WASHINGTON BUREAU — Treasury Undersecretary Neal Wolin says the staff of the new Federal Insurance Office (FIO) already has served an “important consultative role” in connection with issues related to the Dodd-Frank Wall Street Reform and Consumer Protection Act.
Wolin talked about the FIO today during a Senate Banking, Housing and Urban Affairs Committee hearing on implementation of the Dodd-Frank Act systemic risk monitoring provisions.
The Dodd-Frank Act created the Financial Stability Oversight Council (FSOC), an agency that is supposed to help federal regulators identify and react to trends and events that could threaten the stability of the U.S. financial system.
The Dodd-Frank Act also required the Treasury Department to set up the FIO and hire a department employee to be the FIO director.
Michael McRaith, the Illinois insurance commissioner, is supposed to take over as the FIO director June 1.
The FIO staff has helped the Treasury Department with matters such as the Volcker rule and orderly liquidation authority regulations, Wolin said.
The Volcker rule is supposed to keep financial services companies from using taxpayer-backed guarantee programs as an incentive to engage in risky activities; the “orderly liquidation authority” regulations are supposed to give government agencies the authority they need to resolve problems at troubled companies that pose a risk to the financial system.
The FIO has become a provisional member of the International Association of Insurance Supervisors
(IAIS), Basel, Switzerland, and it hopes to become a full member in the fall, Wolin said.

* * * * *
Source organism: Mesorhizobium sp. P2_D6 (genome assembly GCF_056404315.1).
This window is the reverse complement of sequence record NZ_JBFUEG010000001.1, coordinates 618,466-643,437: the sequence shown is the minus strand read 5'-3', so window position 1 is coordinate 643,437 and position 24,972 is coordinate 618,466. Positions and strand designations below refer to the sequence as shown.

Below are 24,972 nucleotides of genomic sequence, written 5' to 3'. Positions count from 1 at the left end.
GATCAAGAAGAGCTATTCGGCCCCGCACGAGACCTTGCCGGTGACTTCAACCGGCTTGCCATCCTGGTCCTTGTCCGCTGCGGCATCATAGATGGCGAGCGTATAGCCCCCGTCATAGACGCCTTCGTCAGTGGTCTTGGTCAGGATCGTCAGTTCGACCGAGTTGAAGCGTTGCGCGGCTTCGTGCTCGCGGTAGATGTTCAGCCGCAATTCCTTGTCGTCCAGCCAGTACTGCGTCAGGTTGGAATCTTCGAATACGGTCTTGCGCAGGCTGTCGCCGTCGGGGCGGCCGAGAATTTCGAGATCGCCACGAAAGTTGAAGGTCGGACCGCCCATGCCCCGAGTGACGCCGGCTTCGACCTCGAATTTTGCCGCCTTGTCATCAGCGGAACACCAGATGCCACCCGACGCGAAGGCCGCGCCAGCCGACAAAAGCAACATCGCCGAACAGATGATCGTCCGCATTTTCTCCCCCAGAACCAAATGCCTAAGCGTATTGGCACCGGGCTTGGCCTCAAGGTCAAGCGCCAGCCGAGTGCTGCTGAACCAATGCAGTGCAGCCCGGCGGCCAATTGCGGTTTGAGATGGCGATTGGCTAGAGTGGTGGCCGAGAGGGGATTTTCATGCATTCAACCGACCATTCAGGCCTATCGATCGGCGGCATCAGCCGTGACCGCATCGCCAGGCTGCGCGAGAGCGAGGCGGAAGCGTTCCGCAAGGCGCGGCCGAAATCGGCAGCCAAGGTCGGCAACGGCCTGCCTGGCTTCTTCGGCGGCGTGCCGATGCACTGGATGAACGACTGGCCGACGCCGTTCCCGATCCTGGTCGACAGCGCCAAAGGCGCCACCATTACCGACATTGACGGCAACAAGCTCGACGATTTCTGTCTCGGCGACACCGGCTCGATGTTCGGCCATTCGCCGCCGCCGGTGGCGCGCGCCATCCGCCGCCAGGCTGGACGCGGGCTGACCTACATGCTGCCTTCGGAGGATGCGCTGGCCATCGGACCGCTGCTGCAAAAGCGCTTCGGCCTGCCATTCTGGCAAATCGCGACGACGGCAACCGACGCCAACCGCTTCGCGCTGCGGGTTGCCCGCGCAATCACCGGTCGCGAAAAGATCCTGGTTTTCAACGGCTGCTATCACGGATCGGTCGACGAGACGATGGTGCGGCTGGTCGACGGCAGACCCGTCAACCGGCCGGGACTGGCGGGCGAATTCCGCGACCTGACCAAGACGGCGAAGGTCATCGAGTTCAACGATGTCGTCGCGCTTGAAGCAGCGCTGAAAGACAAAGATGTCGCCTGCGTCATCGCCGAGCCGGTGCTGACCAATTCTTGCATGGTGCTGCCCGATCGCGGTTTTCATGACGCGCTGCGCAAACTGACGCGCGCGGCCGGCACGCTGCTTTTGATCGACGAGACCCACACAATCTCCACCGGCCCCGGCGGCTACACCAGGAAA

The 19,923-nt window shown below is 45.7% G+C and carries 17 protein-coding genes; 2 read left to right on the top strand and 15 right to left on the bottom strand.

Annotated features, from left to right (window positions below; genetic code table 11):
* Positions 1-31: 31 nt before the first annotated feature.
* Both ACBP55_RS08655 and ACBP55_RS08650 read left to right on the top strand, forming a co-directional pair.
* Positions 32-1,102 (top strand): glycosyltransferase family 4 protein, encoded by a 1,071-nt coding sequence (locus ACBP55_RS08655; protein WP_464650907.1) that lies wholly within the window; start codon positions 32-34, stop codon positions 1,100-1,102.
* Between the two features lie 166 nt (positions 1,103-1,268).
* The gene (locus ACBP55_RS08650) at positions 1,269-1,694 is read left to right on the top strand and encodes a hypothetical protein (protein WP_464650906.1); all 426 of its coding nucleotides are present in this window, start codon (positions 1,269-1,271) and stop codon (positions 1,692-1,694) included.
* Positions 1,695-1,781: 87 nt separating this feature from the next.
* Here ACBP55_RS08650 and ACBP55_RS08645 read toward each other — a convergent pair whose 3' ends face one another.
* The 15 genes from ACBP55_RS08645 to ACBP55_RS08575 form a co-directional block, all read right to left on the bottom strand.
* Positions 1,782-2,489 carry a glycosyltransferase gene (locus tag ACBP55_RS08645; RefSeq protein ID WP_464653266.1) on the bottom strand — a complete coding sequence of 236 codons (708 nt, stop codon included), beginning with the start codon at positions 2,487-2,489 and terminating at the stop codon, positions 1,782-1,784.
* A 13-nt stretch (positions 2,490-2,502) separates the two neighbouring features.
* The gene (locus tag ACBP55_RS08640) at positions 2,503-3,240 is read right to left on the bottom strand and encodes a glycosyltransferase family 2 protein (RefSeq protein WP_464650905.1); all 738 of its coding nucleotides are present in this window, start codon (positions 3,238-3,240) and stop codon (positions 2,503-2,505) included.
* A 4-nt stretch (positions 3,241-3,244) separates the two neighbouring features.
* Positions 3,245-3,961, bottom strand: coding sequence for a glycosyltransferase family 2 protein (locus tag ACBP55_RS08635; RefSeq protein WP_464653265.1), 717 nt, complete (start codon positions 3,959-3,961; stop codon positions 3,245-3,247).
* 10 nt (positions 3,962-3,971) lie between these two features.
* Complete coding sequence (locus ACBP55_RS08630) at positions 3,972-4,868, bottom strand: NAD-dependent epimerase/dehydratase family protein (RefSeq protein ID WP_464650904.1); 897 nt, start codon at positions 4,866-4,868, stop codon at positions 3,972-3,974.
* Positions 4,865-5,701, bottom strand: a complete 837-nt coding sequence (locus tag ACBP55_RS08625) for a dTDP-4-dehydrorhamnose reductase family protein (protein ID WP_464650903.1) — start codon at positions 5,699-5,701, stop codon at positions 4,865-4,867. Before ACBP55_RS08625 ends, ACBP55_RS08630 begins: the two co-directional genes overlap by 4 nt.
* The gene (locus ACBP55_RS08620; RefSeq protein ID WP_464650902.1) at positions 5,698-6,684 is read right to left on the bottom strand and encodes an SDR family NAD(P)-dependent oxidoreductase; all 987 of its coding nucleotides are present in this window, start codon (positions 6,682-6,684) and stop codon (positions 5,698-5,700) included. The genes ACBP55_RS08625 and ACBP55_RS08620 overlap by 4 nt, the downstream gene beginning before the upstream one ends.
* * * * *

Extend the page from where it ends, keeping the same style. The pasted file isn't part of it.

The FIO also is leading the U.S. delegation on the insurance and pensions committee at the Organization for Economic Co-operation and Development, Paris, Wolin said.
The FIO staff has participated in the FSOC insurance working group, Wolin said.
McRaith will be a non-voting member of the FSOC, and the National Association of Insurance Commissioners (NAIC), Kansas City, Mo., has appointed John Huff of Missouri to be a non-voting member of the FSOC.
The Dodd-Frank Act requires the Obama administration to appoint a third member of the FSOC with an interest in insurance — an “independent member with insurance expertise.” The independent insurance member will be the only voting FSOC member with insurance expertise.
The Obama administration has not yet submitted an independent member nomination to Congress, and Wolin did not discuss that topic at the hearing.
Sen. Sherrod Brown, D-Ohio, asked whether any mutual insurance companies would be regarded as being systemically significant.
“It would be premature” to comment on that, Wolin said.
The Dodd-Frank Act requires the FSOC to determine which non-bank companies are systemically risky enough enough that they ought to be overseen by the Federal Reserve Board.
Sen. Richard Shelby, R-Ala., the highest ranking Republican on the Senate Banking Committee, said there is a great deal of confusion about the criteria the FSOC will use to determine which non-bank companies will be classified as being potentially systemically important.
“This has created uncertainty in our markets as firms are unsure which types of activities will cause them to be subject to systemic risk regulation,” Shelby said.
The witnesses at the hearing said the FSOC will ask for more comments about the criteria.